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Wednesday May 13, 2015

Warning on Eskom increase

Granting Eskom's request to hike the price of electricity by a further 12.61 percent would have a "devastating" effect on the South African economy, analysts have warned.

This comes as the National Energy Regulator of South Africa (Nersa) revealed it would decide by the end of this week whether to grant the embattled power utility permission to raise the price of electricity for the second time this year.

Eskom was granted permission for a 12.6 percent increase to direct customers and a 14.2 percent for municipalities this month.

The eThekwini Municipality has approved a 12.2 percent increase in electricity - two percentage points less than Eskom was granted. It comes into affect on July 1. But, if Eskom has its way, eThekwini residents would pay 24.8 percent more for electricity.

According to Eskom, the second increase was essential for it to recover the R32.9 billion it spent to run its open cycle gas turbines and R19.9bn for the short-term power purchase programme. But analysts slammed Eskom's request, saying it would leave South Africans - already facing rising food and petrol costs - under more financial pressure.

Neil Roets, chief executive of debt management company Debt Rescue, said granting Eskom a second increase would push many consumers "over the edge".

"Consumers are already struggling as it is. At the moment almost half of all credit active consumers are over indebted, meaning they are in arrears with at least three payments with one of their accounts. They just cannot afford all these price increases. It goes further; it will not just affect them directly, it will affect them indirectly because if the electricity prices go up, the prices of all other goods and services go up in line with that. It is going to be devastating to consumers," he said.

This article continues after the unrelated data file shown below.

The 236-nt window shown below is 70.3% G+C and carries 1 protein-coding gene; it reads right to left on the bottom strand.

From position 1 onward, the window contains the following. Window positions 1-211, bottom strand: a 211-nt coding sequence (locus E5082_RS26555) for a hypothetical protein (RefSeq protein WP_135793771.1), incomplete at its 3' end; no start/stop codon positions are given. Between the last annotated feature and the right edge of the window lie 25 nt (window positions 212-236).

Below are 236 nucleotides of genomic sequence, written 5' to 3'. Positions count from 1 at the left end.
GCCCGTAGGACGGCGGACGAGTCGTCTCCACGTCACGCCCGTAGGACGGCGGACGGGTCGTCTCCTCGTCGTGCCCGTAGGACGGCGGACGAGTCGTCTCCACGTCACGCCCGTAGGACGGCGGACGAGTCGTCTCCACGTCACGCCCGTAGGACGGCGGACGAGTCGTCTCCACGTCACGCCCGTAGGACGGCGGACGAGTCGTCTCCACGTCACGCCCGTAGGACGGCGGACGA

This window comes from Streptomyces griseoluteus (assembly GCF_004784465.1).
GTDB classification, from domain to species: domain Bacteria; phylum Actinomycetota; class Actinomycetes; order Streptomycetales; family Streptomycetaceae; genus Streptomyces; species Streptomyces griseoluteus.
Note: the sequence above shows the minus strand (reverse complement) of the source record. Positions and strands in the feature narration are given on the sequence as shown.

Dawie Roodt, an economist with the Efficient Group, agreed. "We are in deep trouble," he said yesterday.

"The production side of the economy is not doing well and the only thing that kept this economy going was the demand side. In the last three years, however, we have had substantial increases in just about everything and electricity is a very good example.

"Our electricity problem is hampering and reducing the production sector of our economy which will impact on the demand side of the economy as people will spend more on electricity and therefore have less money available to spend on other things. I am afraid that this will be bad for the economy.

"It's a double whammy. On the one hand you do not have enough electricity for the production side of the economy and the other hand you have this massive increase in the price of electricity. It will be devastating," he said.

Roodt said the government needed to develop a clear plan for Eskom, starting with its management. "We do not know who is in charge at Eskom. They don't even have a permanent boss at Eskom, so how can they ask for increase in electricity when they don't have a vision on how they are going forward? Nobody knows what the correct price of the electricity should be because no one has enough information for all the supply and demand forces of the economy," he said.

Ina Wilken of the SA Consumer Union said raising the price of electricity again would impact millions of South African families.

"There is not one sector of the economy that will not be affected. The ordinary person is going to be hardest hit and this will put them in an even more dire financial situation than they were before. It is just going from bad to worst as increase will have a detrimental effect on peoples disposable incomes," she said.

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